I have mentioned Papua New Guinea, it is a country for which I have very deep affection. It is a vital partner to Australia and the region, but PNG is a good example of how our relationship is maturing from the aid-donor-aid-recipient to a much more sophisticated economic partnership and our aid program should reflect that. So we are currently undertaking a review of the Papua New Guinea aid program in conjunction with the PNG Government to reflect that change. Both our governments recognize that aid investments need to target areas where Australian expertise can have a real impact on sustainable and inclusive economic growth. A more prosperous Papua New Guinea will improve the quality of life of its own people and have economic and security benefits for the whole region. This is an example of aligning Australia’s foreign policy interests with our development assistance goals.

Our aid program needs to respond to a radically changing international environment. Over a billion people have been lifted out of extreme poverty over the last 20 years. There are a number of key countries in our region – including Indonesia and Sri Lanka and Vietnam – that are experiencing strong economic growth with ODA now representing a tiny fraction of their GDP. But over the years ahead our aid dollar will continue to shrink relative to domestic budgets in our partner countries in Asia, and that is how it should be. We should be seeking to do ourselves out of a job! At the same time, many of our neighbors in the Pacific do remain fragile. There has been stagnated growth and very unclear long-term prospects…

Take China for example, China’s aid budget is now around the same size of Australia’s. We should be engaging China for not only is it a growing presence in our region, but we should be doing what we can to capitalize on our respective strengths, using our combined weight to bear overcoming some of the development challenges of the Pacific. Through a development cooperation partnership with China we have taken the first steps towards working together, importantly to our areas like health and water management.

For example, we have this tri-lateral cooperation arrangement with Australia, China and PNG that can draw together the different strengths of the countries. Australia is a trusted and effective donor, China is a newly developed economy and PNG’s  economy is going through a transition. And we have begun a collaboration to target malaria in PNG. Australia and China have technical expertise to offer PNG in combating this disease and the region of course in the long run will benefit if we continue to control Malaria. This is a positive concrete example of China’s active engagement in international development and Australia’s responses to the realities of the global economy. It is my hope that we can continue to engage with our traditional donors, with the emerging donors, in programs that we can make a difference.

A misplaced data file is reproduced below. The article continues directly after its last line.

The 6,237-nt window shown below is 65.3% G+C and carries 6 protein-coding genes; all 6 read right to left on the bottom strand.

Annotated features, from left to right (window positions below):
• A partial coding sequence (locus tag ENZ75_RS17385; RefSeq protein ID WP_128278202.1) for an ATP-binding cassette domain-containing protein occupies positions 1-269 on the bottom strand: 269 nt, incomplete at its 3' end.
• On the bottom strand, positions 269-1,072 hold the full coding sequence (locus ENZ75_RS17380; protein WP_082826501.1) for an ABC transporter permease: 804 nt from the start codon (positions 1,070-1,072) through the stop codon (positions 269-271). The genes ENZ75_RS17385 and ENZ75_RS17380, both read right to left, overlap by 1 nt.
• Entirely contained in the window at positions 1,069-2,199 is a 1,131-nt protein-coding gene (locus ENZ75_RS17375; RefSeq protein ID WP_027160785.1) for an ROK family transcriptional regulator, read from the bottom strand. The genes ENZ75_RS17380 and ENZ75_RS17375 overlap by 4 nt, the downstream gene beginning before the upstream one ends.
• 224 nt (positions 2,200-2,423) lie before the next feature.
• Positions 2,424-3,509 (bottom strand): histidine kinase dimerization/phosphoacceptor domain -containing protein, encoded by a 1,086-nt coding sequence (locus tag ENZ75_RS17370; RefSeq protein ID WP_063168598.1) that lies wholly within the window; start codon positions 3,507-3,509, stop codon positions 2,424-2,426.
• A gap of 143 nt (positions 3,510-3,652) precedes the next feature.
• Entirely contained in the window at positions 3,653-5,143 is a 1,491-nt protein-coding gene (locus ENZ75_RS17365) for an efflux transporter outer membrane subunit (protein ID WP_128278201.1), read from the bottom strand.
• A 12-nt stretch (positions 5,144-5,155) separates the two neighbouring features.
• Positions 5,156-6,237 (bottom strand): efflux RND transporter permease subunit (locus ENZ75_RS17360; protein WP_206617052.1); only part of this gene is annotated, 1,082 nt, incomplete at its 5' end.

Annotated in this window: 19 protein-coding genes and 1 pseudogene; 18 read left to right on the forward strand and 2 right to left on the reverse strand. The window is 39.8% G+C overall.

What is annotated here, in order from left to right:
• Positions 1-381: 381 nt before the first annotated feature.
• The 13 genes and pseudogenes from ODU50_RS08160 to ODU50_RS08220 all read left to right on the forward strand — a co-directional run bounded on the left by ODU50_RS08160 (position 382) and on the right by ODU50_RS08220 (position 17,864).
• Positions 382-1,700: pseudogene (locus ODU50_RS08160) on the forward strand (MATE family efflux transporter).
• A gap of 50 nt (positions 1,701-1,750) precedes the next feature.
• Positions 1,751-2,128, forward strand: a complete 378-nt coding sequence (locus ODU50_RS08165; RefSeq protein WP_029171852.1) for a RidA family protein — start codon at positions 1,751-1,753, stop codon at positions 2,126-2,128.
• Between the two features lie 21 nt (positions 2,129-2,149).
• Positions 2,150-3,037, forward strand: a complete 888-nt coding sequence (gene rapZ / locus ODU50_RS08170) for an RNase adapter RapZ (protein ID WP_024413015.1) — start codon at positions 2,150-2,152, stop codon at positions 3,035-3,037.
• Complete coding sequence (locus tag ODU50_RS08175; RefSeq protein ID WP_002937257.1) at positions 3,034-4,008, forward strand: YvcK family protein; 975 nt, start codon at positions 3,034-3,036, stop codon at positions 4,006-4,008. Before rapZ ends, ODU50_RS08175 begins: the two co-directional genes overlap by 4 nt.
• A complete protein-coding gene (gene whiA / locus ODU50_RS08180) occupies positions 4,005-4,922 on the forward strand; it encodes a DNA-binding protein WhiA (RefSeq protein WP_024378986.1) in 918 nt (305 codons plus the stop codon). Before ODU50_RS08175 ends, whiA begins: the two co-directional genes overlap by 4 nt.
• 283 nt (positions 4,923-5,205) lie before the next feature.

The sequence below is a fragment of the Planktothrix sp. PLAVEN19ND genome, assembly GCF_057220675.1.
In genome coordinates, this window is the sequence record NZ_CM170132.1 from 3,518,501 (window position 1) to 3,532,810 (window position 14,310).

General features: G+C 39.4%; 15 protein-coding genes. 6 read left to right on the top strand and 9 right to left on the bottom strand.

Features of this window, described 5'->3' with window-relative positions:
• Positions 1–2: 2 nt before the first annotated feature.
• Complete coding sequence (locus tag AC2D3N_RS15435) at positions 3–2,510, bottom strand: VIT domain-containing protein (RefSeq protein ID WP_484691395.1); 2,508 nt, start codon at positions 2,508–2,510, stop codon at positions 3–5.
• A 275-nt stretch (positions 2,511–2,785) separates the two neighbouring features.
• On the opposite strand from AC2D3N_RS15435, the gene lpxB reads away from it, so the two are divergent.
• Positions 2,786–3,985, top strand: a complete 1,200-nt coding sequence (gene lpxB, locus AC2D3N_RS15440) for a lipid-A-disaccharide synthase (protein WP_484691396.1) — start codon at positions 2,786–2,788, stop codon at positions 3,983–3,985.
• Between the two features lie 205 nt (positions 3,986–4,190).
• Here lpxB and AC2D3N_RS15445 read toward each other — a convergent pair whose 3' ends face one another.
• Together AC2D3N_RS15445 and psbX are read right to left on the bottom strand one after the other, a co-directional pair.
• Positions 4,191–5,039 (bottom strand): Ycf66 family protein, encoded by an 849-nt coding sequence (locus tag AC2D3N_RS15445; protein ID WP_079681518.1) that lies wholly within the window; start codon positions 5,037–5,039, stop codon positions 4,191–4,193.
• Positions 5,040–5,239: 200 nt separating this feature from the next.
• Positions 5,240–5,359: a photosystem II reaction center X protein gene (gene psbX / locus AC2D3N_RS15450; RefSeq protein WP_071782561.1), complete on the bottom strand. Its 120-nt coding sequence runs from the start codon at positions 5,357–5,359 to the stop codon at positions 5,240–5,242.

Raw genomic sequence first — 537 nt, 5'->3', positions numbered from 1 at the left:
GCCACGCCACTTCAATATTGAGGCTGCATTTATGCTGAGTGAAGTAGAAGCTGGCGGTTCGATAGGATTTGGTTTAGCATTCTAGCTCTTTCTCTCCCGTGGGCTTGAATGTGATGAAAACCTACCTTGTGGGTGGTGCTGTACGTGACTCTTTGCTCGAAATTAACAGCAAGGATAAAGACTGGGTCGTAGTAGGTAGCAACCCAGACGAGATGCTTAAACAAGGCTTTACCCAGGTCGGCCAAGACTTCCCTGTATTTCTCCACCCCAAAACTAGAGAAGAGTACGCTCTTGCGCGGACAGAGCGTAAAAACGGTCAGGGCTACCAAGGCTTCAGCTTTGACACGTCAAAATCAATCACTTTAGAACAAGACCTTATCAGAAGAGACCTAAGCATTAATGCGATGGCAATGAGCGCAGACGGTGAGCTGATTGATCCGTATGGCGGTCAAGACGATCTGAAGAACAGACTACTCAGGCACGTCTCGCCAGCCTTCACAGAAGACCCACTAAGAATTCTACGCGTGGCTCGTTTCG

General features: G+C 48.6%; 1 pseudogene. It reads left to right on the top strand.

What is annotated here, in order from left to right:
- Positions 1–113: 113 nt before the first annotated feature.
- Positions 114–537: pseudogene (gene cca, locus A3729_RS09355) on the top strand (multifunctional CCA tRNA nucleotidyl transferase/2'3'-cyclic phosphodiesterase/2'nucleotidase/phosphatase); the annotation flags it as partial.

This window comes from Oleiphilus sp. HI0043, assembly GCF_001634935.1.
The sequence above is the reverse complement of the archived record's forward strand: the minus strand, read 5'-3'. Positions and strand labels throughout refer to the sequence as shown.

For those of you who work in international development, we can see the hardship, the despair, the poverty and despite our best efforts, too many nations will fail to meet the millennium development goals. But I do remain optimistic because I do know that Australia’s work overseas does change lives. I am sure we can do better and that we can make a much bigger difference. We will remain committed to our overseas aid program but we want to see value for money – “effectiveness” is the watchword. And we will support the organizations and those who deliver continued success and we will focus where we can have the biggest impact in our region.

Aid is a powerful tool in our statecraft. It is ultimately designed to protect and project Australia’s broader interests and that is to ensure greater prosperity, sustainable growth and opportunities to lift the standards of living of everybody in our region. This is how we are going to make a significant impact in the Indian-Ocean Asia-Pacific and I hope that you will join with the Australian Government on this journey.”

Julie Bishop, Minister of Foreign Affairs, “Opening Address-2014 Australasian Aid and International Development Policy Workshop,” The Ministry of Foreign Affairs, Australia, February 14, 2014. 

--Sam Saccomanno